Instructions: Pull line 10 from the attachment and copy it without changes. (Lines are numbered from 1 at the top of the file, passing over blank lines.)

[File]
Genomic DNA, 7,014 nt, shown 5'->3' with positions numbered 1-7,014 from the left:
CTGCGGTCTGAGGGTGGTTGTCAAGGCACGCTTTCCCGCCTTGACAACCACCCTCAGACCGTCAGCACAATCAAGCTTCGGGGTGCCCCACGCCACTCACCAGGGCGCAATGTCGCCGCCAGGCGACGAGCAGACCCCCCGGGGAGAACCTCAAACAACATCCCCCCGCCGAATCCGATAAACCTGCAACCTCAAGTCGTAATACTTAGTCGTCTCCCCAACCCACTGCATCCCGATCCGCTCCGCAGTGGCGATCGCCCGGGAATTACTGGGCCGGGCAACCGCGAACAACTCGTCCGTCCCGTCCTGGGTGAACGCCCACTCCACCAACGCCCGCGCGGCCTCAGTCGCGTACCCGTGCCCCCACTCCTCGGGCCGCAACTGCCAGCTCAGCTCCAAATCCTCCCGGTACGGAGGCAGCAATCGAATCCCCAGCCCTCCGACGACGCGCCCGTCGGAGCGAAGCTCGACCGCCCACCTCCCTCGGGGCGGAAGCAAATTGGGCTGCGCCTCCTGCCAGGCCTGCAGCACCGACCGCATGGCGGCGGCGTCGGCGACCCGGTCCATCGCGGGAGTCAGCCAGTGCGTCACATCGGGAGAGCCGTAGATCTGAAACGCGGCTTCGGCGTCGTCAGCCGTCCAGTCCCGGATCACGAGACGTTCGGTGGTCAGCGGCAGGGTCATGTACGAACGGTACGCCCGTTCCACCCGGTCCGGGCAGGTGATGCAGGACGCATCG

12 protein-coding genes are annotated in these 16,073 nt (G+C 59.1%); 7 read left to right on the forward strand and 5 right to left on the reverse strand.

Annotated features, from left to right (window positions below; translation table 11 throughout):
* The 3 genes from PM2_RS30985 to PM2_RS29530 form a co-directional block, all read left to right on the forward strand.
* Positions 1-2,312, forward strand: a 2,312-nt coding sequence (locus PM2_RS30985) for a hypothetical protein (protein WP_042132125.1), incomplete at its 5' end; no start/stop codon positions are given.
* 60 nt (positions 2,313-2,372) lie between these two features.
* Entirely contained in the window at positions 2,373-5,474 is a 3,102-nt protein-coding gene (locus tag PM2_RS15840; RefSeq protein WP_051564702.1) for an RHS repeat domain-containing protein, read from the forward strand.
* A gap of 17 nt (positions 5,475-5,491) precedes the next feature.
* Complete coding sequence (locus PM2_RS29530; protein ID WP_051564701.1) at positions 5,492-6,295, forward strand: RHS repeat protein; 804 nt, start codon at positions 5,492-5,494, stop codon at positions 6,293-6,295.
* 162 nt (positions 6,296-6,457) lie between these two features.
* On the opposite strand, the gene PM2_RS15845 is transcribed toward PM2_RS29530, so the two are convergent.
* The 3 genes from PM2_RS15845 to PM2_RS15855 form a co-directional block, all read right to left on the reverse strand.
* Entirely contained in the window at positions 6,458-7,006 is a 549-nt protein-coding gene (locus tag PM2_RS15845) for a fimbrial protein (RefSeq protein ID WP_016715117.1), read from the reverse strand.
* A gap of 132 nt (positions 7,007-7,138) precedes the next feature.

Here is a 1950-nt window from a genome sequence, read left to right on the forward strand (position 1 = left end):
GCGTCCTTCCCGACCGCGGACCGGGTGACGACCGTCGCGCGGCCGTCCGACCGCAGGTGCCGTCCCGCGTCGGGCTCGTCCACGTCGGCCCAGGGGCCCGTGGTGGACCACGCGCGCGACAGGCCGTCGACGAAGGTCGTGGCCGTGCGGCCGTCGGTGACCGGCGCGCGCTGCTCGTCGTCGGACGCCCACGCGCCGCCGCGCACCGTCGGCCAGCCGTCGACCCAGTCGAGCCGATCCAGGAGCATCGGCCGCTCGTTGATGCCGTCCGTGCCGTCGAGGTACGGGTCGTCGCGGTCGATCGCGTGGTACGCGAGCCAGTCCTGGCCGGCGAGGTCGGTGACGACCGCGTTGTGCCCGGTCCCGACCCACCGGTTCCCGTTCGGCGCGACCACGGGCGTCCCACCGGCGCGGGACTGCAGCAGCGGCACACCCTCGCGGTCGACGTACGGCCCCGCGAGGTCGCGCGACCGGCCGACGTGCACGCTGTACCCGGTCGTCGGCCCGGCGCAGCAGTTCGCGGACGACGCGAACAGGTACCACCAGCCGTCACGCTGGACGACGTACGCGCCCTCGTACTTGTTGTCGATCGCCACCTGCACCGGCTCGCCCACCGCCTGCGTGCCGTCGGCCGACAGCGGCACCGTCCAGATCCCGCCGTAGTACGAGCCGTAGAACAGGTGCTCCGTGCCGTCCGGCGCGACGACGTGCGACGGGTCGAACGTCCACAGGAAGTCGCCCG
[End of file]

* Complete coding sequence (locus PM2_RS29530; protein ID WP_051564701.1) at positions 5,492-6,295, forward strand: RHS repeat protein; 804 nt, start codon at positions 5,492-5,494, stop codon at positions 6,293-6,295.